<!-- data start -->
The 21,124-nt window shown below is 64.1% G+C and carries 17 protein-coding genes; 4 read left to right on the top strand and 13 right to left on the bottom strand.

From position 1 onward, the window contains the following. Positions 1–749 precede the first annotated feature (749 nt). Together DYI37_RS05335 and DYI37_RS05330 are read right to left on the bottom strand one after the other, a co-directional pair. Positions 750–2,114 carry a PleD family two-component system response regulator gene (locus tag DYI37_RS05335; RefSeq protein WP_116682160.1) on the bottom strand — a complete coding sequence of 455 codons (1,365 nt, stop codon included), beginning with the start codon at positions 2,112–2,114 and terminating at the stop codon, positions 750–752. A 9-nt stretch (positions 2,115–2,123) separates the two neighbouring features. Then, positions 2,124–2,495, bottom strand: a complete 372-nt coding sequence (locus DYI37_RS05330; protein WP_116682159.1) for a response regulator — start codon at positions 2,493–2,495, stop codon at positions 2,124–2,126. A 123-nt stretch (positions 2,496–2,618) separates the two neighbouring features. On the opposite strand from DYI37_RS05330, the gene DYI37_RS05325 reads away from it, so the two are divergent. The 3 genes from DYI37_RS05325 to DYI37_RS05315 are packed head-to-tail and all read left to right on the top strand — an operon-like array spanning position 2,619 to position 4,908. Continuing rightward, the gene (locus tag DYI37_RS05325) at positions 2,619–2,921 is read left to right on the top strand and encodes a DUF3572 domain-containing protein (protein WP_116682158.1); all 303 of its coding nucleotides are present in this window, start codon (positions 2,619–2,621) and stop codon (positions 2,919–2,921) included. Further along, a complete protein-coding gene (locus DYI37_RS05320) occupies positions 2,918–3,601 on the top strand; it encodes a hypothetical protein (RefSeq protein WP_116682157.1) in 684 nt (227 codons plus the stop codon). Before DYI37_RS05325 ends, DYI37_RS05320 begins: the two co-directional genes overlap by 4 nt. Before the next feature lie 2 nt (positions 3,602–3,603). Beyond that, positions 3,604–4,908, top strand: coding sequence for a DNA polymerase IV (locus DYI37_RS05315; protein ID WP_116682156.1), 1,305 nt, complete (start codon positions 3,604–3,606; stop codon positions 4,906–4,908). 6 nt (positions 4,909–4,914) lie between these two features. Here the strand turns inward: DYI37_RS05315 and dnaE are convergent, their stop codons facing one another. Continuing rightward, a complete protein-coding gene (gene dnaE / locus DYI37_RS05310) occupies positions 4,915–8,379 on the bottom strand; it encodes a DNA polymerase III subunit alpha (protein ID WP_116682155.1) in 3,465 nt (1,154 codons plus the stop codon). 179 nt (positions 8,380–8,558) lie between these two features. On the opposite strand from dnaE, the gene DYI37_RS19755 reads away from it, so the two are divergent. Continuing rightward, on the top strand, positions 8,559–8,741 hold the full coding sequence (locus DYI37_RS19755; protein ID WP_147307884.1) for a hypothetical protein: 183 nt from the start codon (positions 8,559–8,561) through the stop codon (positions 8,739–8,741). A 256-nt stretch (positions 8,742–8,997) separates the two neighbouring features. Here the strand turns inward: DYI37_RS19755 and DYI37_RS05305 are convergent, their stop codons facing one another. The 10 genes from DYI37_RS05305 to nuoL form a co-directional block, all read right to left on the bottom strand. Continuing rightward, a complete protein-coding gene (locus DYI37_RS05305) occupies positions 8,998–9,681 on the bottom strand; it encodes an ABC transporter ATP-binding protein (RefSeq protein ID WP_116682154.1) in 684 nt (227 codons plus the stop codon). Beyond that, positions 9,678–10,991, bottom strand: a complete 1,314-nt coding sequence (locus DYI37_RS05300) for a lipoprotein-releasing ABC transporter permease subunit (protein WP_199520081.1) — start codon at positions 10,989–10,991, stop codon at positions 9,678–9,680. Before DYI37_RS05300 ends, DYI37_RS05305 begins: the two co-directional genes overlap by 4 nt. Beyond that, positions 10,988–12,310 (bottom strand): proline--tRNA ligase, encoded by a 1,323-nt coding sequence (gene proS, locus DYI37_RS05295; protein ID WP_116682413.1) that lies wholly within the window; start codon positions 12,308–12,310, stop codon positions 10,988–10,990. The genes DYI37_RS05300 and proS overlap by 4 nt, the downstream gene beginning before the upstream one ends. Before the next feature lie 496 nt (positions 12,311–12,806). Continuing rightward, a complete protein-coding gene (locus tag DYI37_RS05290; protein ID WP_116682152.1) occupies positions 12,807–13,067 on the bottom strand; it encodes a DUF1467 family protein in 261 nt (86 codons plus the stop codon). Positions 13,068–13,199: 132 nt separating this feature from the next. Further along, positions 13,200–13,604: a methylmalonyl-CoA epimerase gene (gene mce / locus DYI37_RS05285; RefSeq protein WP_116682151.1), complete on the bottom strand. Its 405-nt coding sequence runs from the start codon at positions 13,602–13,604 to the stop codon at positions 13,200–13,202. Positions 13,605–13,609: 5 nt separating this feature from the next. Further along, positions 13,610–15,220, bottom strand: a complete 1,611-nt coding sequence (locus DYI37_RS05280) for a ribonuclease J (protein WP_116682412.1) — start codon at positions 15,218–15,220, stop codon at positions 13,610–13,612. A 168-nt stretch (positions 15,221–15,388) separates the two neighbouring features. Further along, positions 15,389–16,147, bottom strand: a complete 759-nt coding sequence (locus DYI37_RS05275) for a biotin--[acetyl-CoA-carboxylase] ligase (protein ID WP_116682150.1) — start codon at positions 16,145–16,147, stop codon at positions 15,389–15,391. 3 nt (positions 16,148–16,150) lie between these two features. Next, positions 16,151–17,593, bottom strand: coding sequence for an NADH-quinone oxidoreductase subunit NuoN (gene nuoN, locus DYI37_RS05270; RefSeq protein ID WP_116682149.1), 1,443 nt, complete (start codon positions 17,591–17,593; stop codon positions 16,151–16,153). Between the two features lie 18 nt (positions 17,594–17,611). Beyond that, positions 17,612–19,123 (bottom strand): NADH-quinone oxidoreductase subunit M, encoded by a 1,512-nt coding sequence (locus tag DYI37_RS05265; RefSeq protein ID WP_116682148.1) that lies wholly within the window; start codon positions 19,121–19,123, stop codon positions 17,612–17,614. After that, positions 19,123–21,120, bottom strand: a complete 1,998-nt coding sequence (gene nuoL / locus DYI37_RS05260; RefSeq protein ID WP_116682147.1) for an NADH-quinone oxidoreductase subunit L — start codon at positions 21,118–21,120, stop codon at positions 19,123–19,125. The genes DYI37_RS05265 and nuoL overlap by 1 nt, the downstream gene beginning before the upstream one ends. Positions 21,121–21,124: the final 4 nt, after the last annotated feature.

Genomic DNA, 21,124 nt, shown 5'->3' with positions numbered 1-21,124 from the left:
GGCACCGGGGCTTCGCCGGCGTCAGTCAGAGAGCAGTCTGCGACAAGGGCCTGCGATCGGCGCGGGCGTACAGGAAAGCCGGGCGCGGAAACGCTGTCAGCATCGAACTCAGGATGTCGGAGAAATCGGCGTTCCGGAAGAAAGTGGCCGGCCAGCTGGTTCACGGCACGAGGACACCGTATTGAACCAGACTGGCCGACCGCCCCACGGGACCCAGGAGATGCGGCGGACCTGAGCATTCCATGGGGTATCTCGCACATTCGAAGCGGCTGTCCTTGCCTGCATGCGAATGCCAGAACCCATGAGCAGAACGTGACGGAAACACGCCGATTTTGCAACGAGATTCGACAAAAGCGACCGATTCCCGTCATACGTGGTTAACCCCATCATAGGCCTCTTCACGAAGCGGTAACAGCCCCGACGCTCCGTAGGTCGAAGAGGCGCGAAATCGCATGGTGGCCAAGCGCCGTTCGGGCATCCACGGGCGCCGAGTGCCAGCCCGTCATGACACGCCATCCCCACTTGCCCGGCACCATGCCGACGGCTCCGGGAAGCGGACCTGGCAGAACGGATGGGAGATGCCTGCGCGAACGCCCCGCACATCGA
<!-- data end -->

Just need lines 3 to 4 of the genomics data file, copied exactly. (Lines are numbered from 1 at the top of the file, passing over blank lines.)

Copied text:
Genomic DNA, 21,124 nt, shown 5'->3' with positions numbered 1-21,124 from the left:
GGCACCGGGGCTTCGCCGGCGTCAGTCAGAGAGCAGTCTGCGACAAGGGCCTGCGATCGGCGCGGGCGTACAGGAAAGCCGGGCGCGGAAACGCTGTCAGCATCGAACTCAGGATGTCGGAGAAATCGGCGTTCCGGAAGAAAGTGGCCGGCCAGCTGGTTCACGGCACGAGGACACCGTATTGAACCAGACTGGCCGACCGCCCCACGGGACCCAGGAGATGCGGCGGACCTGAGCATTCCATGGGGTATCTCGCACATTCGAAGCGGCTGTCCTTGCCTGCATGCGAATGCCAGAACCCATGAGCAGAACGTGACGGAAACACGCCGATTTTGCAACGAGATTCGACAAAAGCGACCGATTCCCGTCATACGTGGTTAACCCCATCATAGGCCTCTTCACGAAGCGGTAACAGCCCCGACGCTCCGTAGGTCGAAGAGGCGCGAAATCGCATGGTGGCCAAGCGCCGTTCGGGCATCCACGGGCGCCGAGTGCCAGCCCGTCATGACACGCCATCCCCACTTGCCCGGCACCATGCCGACGGCTCCGGGAAGCGGACCTGGCAGAACGGATGGGAGATGCCTGCGCGAACGCCCCGCACATCGA